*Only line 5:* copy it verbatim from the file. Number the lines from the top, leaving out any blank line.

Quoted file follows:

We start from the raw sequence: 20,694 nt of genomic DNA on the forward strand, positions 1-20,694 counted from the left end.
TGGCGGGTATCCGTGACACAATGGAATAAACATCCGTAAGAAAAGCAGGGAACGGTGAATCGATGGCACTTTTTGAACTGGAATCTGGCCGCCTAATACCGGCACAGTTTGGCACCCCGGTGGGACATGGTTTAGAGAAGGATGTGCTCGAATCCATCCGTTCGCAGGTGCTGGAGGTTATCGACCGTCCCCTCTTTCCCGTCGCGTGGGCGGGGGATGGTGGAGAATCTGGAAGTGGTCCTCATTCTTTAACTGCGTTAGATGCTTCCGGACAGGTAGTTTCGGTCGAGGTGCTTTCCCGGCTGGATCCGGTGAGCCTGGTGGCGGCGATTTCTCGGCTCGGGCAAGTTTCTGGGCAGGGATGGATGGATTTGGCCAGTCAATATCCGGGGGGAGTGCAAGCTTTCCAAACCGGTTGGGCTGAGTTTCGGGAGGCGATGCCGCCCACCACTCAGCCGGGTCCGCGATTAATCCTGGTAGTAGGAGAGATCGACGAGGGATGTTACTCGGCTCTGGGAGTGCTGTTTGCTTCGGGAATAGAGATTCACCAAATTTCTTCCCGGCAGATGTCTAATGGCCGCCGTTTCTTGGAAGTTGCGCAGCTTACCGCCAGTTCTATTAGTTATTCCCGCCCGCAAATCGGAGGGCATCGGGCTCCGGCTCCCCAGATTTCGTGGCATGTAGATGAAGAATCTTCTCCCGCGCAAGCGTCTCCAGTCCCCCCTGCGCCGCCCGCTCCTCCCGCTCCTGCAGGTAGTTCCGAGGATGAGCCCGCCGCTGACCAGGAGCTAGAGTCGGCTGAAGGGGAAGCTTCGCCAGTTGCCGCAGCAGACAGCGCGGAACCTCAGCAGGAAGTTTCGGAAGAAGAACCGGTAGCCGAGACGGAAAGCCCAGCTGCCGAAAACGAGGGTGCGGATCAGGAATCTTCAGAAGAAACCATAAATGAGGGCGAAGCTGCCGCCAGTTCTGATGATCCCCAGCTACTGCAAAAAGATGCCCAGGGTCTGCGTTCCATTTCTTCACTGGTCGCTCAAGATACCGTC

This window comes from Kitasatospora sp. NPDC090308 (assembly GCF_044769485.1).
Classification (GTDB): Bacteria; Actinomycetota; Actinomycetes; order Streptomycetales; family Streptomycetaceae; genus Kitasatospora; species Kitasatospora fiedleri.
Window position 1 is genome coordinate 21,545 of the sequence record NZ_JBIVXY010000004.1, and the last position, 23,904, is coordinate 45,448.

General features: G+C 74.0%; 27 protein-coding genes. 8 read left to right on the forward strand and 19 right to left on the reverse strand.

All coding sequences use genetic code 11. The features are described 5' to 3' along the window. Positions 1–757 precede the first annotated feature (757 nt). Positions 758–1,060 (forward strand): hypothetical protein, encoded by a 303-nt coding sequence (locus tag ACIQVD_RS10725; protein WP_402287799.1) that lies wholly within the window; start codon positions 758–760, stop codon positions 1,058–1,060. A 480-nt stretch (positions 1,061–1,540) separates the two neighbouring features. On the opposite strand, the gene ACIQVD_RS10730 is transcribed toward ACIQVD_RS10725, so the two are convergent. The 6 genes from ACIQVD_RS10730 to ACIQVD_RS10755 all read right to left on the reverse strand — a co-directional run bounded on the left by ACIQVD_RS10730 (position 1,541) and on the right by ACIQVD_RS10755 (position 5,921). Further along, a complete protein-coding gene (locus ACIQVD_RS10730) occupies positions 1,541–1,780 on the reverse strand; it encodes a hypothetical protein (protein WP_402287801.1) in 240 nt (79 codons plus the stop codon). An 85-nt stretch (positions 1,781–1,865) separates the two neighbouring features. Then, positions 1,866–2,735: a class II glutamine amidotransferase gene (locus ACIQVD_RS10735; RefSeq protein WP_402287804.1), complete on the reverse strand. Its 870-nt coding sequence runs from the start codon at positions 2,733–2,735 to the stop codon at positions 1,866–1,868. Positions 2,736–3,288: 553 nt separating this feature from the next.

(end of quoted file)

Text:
Window position 1 is genome coordinate 21,545 of the sequence record NZ_JBIVXY010000004.1, and the last position, 23,904, is coordinate 45,448.